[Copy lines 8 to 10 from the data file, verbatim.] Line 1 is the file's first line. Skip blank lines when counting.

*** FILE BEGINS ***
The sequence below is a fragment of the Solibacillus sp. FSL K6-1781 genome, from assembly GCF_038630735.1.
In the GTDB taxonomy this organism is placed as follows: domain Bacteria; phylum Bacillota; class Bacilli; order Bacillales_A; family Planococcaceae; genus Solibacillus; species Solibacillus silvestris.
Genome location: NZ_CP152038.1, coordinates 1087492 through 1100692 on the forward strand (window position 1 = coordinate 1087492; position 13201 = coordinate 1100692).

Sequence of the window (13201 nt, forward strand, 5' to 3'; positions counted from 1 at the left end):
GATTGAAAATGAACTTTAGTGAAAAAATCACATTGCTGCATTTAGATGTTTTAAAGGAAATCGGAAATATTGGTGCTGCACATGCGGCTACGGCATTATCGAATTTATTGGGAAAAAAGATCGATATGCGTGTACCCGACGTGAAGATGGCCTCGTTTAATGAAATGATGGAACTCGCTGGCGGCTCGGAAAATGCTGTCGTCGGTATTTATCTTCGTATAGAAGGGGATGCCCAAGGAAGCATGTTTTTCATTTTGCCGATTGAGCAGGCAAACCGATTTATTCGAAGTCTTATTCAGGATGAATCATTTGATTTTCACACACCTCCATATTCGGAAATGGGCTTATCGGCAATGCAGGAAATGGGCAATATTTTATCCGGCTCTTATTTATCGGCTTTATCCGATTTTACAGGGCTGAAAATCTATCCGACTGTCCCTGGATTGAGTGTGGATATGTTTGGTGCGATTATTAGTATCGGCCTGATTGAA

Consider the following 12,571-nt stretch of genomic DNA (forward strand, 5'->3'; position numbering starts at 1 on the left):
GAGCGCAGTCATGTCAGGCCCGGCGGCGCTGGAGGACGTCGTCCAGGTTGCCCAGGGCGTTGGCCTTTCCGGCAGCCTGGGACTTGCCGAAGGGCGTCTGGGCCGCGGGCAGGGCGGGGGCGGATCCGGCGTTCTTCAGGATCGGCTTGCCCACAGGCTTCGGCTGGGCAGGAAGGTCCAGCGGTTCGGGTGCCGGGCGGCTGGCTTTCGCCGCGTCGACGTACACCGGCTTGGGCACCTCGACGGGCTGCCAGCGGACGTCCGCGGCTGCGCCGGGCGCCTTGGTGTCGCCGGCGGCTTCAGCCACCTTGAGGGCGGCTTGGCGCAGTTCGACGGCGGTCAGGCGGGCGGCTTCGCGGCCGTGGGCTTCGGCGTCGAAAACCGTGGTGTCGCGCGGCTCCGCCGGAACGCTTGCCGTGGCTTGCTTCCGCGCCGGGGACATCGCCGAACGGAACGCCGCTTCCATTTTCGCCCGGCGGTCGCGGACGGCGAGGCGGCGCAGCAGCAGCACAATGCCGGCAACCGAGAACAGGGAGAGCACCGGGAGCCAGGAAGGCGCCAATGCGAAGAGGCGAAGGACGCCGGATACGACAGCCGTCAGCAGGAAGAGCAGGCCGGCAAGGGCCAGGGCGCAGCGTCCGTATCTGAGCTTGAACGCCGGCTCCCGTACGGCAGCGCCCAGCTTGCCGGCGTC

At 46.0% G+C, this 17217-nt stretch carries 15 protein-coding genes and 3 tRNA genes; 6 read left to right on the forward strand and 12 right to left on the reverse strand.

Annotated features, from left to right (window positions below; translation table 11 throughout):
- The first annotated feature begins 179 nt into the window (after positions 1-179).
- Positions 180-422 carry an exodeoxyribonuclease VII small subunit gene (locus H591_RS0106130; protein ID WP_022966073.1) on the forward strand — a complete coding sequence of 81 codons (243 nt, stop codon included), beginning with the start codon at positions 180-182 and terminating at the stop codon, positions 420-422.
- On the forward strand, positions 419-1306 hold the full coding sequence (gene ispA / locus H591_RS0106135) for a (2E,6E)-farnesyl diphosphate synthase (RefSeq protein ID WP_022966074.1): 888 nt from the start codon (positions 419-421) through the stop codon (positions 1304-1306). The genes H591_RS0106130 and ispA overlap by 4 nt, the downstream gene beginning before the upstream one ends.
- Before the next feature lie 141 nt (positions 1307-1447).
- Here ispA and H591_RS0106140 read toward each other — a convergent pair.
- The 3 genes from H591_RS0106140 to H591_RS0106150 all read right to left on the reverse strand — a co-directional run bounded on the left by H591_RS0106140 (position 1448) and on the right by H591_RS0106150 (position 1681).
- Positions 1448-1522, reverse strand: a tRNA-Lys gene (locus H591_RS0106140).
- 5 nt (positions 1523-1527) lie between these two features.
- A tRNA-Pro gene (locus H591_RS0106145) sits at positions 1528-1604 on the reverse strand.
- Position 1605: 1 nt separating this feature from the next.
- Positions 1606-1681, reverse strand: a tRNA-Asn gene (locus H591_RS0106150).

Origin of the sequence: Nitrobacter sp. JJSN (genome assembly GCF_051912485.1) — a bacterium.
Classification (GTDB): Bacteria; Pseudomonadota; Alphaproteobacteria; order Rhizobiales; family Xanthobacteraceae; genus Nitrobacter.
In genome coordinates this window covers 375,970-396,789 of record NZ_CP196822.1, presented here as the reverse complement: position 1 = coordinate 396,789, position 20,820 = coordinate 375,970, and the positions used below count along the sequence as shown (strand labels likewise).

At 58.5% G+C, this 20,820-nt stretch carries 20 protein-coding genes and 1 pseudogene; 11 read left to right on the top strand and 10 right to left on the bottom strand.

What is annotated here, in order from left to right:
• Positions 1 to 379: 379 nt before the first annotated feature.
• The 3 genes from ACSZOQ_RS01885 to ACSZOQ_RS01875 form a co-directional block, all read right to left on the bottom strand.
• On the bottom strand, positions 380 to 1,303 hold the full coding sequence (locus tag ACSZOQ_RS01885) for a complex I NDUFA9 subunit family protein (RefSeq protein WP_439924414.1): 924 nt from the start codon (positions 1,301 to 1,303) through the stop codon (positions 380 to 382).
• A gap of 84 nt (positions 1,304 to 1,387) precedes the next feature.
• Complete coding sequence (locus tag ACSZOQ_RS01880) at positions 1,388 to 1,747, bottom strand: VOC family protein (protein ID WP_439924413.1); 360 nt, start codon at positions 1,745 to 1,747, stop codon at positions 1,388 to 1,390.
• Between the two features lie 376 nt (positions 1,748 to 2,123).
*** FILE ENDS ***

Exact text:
At 46.0% G+C, this 17217-nt stretch carries 15 protein-coding genes and 3 tRNA genes; 6 read left to right on the forward strand and 12 right to left on the reverse strand.

Annotated features, from left to right (window positions below; translation table 11 throughout):
- The first annotated feature begins 179 nt into the window (after positions 1-179).